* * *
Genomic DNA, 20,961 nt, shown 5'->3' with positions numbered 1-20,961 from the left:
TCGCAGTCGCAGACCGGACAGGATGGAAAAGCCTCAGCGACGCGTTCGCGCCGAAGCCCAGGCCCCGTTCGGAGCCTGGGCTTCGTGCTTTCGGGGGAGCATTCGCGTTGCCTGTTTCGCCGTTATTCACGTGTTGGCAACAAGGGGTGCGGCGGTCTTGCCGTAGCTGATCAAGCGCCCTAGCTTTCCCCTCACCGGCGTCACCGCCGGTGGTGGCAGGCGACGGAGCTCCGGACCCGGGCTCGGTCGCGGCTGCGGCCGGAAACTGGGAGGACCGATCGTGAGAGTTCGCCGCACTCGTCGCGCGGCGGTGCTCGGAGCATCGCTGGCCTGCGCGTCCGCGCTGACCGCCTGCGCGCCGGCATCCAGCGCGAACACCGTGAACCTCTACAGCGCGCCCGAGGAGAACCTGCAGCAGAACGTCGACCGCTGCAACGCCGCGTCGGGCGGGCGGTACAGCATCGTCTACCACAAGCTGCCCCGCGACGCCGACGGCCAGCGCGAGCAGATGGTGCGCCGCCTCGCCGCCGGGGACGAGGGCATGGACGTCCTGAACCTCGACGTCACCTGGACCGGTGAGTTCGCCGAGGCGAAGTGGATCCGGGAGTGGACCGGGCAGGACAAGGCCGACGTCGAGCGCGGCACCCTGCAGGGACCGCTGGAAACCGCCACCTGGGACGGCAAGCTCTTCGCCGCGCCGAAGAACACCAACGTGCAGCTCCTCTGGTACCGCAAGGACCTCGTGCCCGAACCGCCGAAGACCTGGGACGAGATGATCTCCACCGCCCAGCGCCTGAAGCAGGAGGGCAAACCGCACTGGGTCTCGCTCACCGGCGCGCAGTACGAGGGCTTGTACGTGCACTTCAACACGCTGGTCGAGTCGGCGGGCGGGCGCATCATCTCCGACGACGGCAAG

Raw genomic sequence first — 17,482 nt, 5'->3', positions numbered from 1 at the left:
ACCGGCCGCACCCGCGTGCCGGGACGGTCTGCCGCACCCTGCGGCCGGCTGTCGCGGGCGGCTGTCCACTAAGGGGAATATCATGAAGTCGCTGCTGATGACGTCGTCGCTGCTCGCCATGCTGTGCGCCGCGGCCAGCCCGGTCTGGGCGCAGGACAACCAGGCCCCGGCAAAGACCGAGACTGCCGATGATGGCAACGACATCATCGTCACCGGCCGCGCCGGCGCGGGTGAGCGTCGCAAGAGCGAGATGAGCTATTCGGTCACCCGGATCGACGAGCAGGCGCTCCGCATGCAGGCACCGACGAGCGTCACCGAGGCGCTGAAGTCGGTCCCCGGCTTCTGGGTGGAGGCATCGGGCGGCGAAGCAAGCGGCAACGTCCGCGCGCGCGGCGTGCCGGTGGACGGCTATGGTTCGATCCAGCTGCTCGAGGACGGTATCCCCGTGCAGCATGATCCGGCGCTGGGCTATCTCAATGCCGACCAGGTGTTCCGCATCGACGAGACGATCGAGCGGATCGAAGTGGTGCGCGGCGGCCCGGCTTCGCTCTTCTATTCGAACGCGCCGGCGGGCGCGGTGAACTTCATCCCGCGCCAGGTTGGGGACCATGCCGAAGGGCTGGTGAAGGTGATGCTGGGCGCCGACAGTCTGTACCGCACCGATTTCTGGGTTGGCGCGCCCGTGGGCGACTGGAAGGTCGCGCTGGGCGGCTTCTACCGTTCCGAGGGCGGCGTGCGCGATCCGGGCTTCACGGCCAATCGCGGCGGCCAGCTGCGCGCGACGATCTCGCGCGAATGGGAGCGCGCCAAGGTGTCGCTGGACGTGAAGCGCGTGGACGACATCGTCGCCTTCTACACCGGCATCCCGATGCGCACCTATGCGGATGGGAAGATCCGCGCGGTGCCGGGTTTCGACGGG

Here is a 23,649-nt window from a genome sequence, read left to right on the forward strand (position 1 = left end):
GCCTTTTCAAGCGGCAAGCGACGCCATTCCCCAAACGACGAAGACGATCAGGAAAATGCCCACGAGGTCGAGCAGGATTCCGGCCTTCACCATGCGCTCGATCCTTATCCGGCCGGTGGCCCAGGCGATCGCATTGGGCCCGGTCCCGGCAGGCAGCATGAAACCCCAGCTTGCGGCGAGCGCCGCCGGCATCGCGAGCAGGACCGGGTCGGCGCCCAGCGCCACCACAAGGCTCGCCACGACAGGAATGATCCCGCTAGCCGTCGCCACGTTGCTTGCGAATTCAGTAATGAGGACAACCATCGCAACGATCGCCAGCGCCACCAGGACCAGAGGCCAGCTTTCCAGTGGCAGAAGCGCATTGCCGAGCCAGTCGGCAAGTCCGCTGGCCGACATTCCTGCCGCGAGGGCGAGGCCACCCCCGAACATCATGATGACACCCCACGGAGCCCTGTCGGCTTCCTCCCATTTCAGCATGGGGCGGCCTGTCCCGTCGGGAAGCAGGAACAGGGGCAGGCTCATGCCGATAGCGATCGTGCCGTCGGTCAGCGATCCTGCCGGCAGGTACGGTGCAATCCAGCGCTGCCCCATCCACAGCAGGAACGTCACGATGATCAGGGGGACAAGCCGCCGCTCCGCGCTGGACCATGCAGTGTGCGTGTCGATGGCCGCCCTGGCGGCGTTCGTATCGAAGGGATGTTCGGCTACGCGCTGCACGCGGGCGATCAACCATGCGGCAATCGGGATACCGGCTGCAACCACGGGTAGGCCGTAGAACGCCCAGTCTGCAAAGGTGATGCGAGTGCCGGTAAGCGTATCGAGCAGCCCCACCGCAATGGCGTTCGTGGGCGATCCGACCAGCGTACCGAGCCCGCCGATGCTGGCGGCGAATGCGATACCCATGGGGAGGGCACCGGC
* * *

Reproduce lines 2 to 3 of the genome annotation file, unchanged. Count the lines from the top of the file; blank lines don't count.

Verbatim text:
TCGCAGTCGCAGACCGGACAGGATGGAAAAGCCTCAGCGACGCGTTCGCGCCGAAGCCCAGGCCCCGTTCGGAGCCTGGGCTTCGTGCTTTCGGGGGAGCATTCGCGTTGCCTGTTTCGCCGTTATTCACGTGTTGGCAACAAGGGGTGCGGCGGTCTTGCCGTAGCTGATCAAGCGCCCTAGCTTTCCCCTCACCGGCGTCACCGCCGGTGGTGGCAGGCGACGGAGCTCCGGACCCGGGCTCGGTCGCGGCTGCGGCCGGAAACTGGGAGGACCGATCGTGAGAGTTCGCCGCACTCGTCGCGCGGCGGTGCTCGGAGCATCGCTGGCCTGCGCGTCCGCGCTGACCGCCTGCGCGCCGGCATCCAGCGCGAACACCGTGAACCTCTACAGCGCGCCCGAGGAGAACCTGCAGCAGAACGTCGACCGCTGCAACGCCGCGTCGGGCGGGCGGTACAGCATCGTCTACCACAAGCTGCCCCGCGACGCCGACGGCCAGCGCGAGCAGATGGTGCGCCGCCTCGCCGCCGGGGACGAGGGCATGGACGTCCTGAACCTCGACGTCACCTGGACCGGTGAGTTCGCCGAGGCGAAGTGGATCCGGGAGTGGACCGGGCAGGACAAGGCCGACGTCGAGCGCGGCACCCTGCAGGGACCGCTGGAAACCGCCACCTGGGACGGCAAGCTCTTCGCCGCGCCGAAGAACACCAACGTGCAGCTCCTCTGGTACCGCAAGGACCTCGTGCCCGAACCGCCGAAGACCTGGGACGAGATGATCTCCACCGCCCAGCGCCTGAAGCAGGAGGGCAAACCGCACTGGGTCTCGCTCACCGGCGCGCAGTACGAGGGCTTGTACGTGCACTTCAACACGCTGGTCGAGTCGGCGGGCGGGCGCATCATCTCCGACGACGGCAAG

Raw genomic sequence first — 17,482 nt, 5'->3', positions numbered from 1 at the left: